Diet, Exercise Linked to Better Birth Outcomes
Dieting and exercising can improve pregnancy outcomes, a new study suggests.
The latest findings from the world's biggest study of its kind revealed that healthy eating and increased physical activity from walking during pregnancy is directly associated with a variety of benefits at birth.
"While it might have been expected that healthier eating and increased physical activity during pregnancy would be associated with differences in weight gain, our findings highlight that weight gain in pregnancy is not an ideal measure of pregnancy health," lead researcher Prof. Jodie Dodd, from the University of Adelaide's Robinson Research Institute and the Women's and Children's Hospital, said in a news release. "Importantly, however, these changes in diet and physical activity were directly associated with significant improvements in outcomes for babies."
"Women who received dietary and lifestyle advice increased the number of servings they consumed per day of fruits and vegetables, while reducing the percentage of energy in their diet derived from saturated fats," Dodd added.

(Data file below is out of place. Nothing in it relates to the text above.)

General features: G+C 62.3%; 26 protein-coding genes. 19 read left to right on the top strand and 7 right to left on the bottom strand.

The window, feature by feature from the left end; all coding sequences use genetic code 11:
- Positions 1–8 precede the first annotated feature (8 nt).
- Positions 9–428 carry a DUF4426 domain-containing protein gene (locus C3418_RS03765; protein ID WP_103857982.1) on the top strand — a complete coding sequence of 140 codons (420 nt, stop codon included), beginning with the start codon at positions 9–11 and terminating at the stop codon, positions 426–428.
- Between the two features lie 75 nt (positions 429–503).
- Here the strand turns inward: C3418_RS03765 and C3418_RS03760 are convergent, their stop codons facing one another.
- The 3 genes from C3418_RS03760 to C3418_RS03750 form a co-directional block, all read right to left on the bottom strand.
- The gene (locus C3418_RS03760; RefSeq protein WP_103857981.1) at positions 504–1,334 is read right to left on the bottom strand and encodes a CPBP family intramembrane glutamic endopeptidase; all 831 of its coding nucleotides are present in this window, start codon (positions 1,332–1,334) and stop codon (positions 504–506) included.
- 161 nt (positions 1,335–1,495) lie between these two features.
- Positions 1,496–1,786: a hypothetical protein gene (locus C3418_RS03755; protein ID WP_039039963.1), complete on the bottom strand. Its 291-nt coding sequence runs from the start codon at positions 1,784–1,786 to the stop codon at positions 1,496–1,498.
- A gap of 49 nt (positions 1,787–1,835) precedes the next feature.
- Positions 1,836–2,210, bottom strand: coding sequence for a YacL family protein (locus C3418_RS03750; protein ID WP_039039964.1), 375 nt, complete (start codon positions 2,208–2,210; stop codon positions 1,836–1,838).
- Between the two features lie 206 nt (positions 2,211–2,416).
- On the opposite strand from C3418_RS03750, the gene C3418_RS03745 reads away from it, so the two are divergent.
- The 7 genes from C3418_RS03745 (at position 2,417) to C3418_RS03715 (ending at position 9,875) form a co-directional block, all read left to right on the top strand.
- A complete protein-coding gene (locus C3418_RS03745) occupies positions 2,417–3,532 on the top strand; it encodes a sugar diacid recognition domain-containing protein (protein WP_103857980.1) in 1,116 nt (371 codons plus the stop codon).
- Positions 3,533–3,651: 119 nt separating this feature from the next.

"Women were also successful in increasing their physical activity, with about 15-20 minutes of brisk walking on most days of the week," she explained.
Dodd and her team previously found a significant reduction in the number of babies born over four kilograms to women who were given diet and lifestyle advice during pregnancy. New research reveals that diet and physical activity can also reduce the risk of moderate to severe respiratory distress syndrome and cut the time spent in hospital.
"Approximately 50% of women are overweight or obese during pregnancy. Until this study was conducted, there had been little evidence about the overall benefits of dietary and lifestyle interventions on this group of women," study co-author Dr. Rosalie Grivell of the University's Robinson Research Institute, said in a news release.
"Our hope is that by following some simple, practical and achievable lifestyle advice, pregnant women can improve their health and the outcomes for their babies. We would, of course, recommend that these lifestyle changes be adopted as much as possible before women become pregnant," Grivell concluded.